Alarm bells are ringing louder in bond markets.
Among the superlatives: the yield on 30-year US Treasuries fell below 2 percent for the first time and the world’s pile of negative-yielding debt surpassed US$16 trillion. And looming over it all was the 10-year Treasury yield dipping below that of the two-year, in what is considered a harbinger of a US economic recession in the next 18 months.
That expectation, nurtured in recent weeks by worsening US-China trade relations and signs global growth is slowing, was bolstered by weak Chinese and German economic data.
The so-called yield inversion drew the ire of US President Donald Trump, who tweeted that US Federal Reserve Chairman Jerome Powell is “clueless.”
The 30-year Treasury yield yesterday fell as much as 6 basis points to 1.9623 percent in Asia trading, after sliding 15 basis points the day before.
Meanwhile, an inversion of the two to 10-year yield curve that briefly occurred during New York trading surfaced again. The 10-year Treasury yield was as much as 1.3 basis points below the two-year rate yesterday.
Bad European and Chinese data were the trigger for the global bond rally, Goldman Sachs Group Inc chief global rates strategist Praveen Korapaty said.
“From the pace of the move, I suspect some long-held steepeners are being unwound as well,” Korapaty said.
Another widely watched recession indicator, the yield difference between three-month and 10-year Treasuries, inverted in March and has been negative much of the time since, bedeviling investors who anticipated that the curve would steepen as the Fed began to cut interest rates.
The global rush for bonds on Wednesday also inverted the two-year to 10-year UK yield curve.
Trump placed the blame for the “crazy inverted yield curve” squarely on the US central bank, which he believes raised interest rates too quickly.
The Fed’s reluctance to ease policy more aggressively is “holding us back,” he tweeted.
Yield curves normally slope upward as investors demand compensation for putting money at risk over longer periods.
As fears grow of a weaker economy in the future, investors drive down yields on longer-dated assets on expectation that rates would drop.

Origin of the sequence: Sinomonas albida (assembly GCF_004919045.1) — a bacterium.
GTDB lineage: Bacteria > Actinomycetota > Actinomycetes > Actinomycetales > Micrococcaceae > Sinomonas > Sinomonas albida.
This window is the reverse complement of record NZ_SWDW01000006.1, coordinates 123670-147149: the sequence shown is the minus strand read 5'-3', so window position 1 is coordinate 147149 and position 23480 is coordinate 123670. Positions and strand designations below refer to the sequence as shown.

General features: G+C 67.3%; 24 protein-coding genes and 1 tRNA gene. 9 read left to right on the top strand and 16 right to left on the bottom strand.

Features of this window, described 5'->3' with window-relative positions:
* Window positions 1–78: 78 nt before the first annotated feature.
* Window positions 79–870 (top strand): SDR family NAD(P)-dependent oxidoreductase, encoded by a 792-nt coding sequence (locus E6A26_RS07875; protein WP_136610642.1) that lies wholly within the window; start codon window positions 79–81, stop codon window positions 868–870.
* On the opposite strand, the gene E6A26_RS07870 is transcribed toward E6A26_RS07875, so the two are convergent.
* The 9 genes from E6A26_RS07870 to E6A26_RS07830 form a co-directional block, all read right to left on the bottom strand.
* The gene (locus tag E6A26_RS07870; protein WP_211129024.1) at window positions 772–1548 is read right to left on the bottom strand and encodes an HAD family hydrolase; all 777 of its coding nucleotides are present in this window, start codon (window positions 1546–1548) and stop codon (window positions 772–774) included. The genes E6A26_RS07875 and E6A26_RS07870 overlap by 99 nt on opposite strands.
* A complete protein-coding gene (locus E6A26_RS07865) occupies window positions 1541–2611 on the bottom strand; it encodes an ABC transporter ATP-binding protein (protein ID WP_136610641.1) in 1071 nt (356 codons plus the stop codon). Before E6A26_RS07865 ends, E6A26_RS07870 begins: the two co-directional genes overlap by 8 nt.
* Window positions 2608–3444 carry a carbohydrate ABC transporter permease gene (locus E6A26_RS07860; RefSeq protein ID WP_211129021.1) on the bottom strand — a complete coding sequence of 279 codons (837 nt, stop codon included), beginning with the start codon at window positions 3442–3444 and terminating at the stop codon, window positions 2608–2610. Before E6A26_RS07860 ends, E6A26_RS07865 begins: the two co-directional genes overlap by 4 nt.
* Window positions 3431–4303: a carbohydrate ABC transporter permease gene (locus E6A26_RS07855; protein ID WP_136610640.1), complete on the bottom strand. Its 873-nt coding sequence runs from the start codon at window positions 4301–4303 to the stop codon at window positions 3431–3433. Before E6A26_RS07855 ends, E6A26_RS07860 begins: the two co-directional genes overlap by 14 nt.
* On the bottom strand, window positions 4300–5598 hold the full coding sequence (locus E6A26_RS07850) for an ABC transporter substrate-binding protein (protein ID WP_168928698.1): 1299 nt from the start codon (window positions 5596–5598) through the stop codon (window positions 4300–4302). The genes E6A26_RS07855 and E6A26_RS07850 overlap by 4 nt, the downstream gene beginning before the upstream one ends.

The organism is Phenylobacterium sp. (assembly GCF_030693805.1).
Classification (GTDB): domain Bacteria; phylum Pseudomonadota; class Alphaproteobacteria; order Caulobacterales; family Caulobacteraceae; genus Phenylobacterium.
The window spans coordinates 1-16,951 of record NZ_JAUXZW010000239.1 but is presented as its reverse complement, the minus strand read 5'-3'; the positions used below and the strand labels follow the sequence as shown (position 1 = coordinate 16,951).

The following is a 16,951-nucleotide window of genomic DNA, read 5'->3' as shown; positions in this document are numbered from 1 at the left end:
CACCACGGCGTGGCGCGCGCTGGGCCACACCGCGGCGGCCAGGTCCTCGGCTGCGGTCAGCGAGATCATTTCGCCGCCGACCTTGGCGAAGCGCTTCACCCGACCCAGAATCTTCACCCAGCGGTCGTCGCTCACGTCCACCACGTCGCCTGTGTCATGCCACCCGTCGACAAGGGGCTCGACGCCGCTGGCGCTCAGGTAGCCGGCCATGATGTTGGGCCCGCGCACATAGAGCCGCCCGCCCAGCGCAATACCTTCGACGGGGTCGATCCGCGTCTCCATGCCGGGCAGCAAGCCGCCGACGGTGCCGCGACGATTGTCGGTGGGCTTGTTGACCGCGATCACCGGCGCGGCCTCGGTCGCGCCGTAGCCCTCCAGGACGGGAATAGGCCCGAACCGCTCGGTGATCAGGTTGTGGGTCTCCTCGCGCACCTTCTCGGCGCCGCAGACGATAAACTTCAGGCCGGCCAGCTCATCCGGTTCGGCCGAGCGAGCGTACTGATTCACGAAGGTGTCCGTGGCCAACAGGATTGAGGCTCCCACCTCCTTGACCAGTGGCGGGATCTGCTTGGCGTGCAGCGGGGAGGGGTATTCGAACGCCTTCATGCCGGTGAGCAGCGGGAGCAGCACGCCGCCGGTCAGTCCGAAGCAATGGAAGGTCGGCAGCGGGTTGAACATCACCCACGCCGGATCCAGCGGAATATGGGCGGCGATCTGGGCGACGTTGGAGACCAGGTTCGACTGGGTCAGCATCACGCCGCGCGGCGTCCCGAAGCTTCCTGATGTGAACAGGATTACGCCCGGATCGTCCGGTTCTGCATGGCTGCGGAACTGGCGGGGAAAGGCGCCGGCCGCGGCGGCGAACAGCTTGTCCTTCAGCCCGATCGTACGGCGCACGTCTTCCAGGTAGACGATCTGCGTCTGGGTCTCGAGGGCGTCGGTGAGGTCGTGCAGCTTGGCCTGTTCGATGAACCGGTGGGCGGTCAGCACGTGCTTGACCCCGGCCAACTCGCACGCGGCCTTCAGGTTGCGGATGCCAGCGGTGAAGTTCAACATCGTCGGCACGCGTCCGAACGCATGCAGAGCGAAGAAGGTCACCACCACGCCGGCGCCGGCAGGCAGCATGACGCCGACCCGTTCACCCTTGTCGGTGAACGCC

There is another incentive to buy longer bonds, and that is due to the positive convexity value. This means that those with a longer duration will see larger price climbs in a rally than those with shorter maturities.
The US bond market has been a destination for haven flows given that there are fewer and fewer positive-yielding assets to park cash in globally, said Richard Kelly, head of global strategy at Toronto-Dominion Bank.
“The curve inversion to this point is flagging a 55-to-60 percent chance of a US recession over the next 12 months,” Kelly said. “We can all debate whether those signals are as accurate as they once were, but we still seem to be in a slow grind lower for sentiment and momentum and need some positive surprises to change those trends.”
The curve is not the only thing flashing high alert. The New York’s Fed index showing the probability of a recession over the next 12 months is close to its highest level since the global financial crisis, at about 31 percent.
Others are not yet ready to sound the alarm. The Reserve Bank of Australia’s (RBA) No. 2 official yesterday weighed in on the debate, questioning the value of using the inversion as a sign of recession.
“At the moment the US economy is actually growing above trend so they’ve got a fair way to slow from here,” RBA Deputy Governor Guy Debelle said.
Trade disputes are a key risk, though, he said.
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